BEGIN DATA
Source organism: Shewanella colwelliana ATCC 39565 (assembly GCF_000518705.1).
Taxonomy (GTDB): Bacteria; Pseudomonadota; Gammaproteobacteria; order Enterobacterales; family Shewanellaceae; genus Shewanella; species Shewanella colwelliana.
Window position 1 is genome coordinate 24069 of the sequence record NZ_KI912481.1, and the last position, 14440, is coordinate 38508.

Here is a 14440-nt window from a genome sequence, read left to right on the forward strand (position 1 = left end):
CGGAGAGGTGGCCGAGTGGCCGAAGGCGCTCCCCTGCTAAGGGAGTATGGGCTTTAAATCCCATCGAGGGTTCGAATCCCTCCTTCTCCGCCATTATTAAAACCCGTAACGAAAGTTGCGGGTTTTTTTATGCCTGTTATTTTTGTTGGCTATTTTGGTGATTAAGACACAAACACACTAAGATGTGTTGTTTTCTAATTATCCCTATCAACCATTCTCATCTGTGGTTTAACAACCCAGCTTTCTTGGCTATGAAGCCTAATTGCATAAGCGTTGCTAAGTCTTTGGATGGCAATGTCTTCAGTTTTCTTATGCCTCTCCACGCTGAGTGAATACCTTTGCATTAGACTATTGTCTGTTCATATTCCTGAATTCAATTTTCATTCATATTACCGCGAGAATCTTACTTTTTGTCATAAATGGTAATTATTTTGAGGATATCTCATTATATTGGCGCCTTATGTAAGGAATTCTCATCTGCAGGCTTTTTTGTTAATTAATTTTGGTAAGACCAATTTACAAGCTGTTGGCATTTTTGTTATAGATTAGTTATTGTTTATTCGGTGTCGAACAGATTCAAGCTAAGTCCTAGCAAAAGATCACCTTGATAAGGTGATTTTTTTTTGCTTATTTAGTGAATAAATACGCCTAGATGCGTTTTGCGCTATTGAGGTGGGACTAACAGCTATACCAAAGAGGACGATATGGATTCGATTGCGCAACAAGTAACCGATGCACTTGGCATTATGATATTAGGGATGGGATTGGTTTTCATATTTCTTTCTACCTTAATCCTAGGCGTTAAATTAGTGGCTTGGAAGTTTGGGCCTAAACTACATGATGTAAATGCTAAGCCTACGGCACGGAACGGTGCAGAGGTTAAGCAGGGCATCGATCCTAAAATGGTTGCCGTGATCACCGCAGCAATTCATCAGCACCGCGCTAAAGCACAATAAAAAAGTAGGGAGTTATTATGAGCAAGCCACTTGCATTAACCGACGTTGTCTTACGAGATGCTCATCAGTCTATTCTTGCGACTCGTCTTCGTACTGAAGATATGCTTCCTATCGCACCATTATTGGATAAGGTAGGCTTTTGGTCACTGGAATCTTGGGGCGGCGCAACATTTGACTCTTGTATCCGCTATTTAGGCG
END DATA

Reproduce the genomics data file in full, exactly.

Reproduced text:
Source organism: Shewanella colwelliana ATCC 39565 (assembly GCF_000518705.1).
Taxonomy (GTDB): Bacteria; Pseudomonadota; Gammaproteobacteria; order Enterobacterales; family Shewanellaceae; genus Shewanella; species Shewanella colwelliana.
Window position 1 is genome coordinate 24069 of the sequence record NZ_KI912481.1, and the last position, 14440, is coordinate 38508.

Here is a 14440-nt window from a genome sequence, read left to right on the forward strand (position 1 = left end):
CGGAGAGGTGGCCGAGTGGCCGAAGGCGCTCCCCTGCTAAGGGAGTATGGGCTTTAAATCCCATCGAGGGTTCGAATCCCTCCTTCTCCGCCATTATTAAAACCCGTAACGAAAGTTGCGGGTTTTTTTATGCCTGTTATTTTTGTTGGCTATTTTGGTGATTAAGACACAAACACACTAAGATGTGTTGTTTTCTAATTATCCCTATCAACCATTCTCATCTGTGGTTTAACAACCCAGCTTTCTTGGCTATGAAGCCTAATTGCATAAGCGTTGCTAAGTCTTTGGATGGCAATGTCTTCAGTTTTCTTATGCCTCTCCACGCTGAGTGAATACCTTTGCATTAGACTATTGTCTGTTCATATTCCTGAATTCAATTTTCATTCATATTACCGCGAGAATCTTACTTTTTGTCATAAATGGTAATTATTTTGAGGATATCTCATTATATTGGCGCCTTATGTAAGGAATTCTCATCTGCAGGCTTTTTTGTTAATTAATTTTGGTAAGACCAATTTACAAGCTGTTGGCATTTTTGTTATAGATTAGTTATTGTTTATTCGGTGTCGAACAGATTCAAGCTAAGTCCTAGCAAAAGATCACCTTGATAAGGTGATTTTTTTTTGCTTATTTAGTGAATAAATACGCCTAGATGCGTTTTGCGCTATTGAGGTGGGACTAACAGCTATACCAAAGAGGACGATATGGATTCGATTGCGCAACAAGTAACCGATGCACTTGGCATTATGATATTAGGGATGGGATTGGTTTTCATATTTCTTTCTACCTTAATCCTAGGCGTTAAATTAGTGGCTTGGAAGTTTGGGCCTAAACTACATGATGTAAATGCTAAGCCTACGGCACGGAACGGTGCAGAGGTTAAGCAGGGCATCGATCCTAAAATGGTTGCCGTGATCACCGCAGCAATTCATCAGCACCGCGCTAAAGCACAATAAAAAAGTAGGGAGTTATTATGAGCAAGCCACTTGCATTAACCGACGTTGTCTTACGAGATGCTCATCAGTCTATTCTTGCGACTCGTCTTCGTACTGAAGATATGCTTCCTATCGCACCATTATTGGATAAGGTAGGCTTTTGGTCACTGGAATCTTGGGGCGGCGCAACATTTGACTCTTGTATCCGCTATTTAGGCG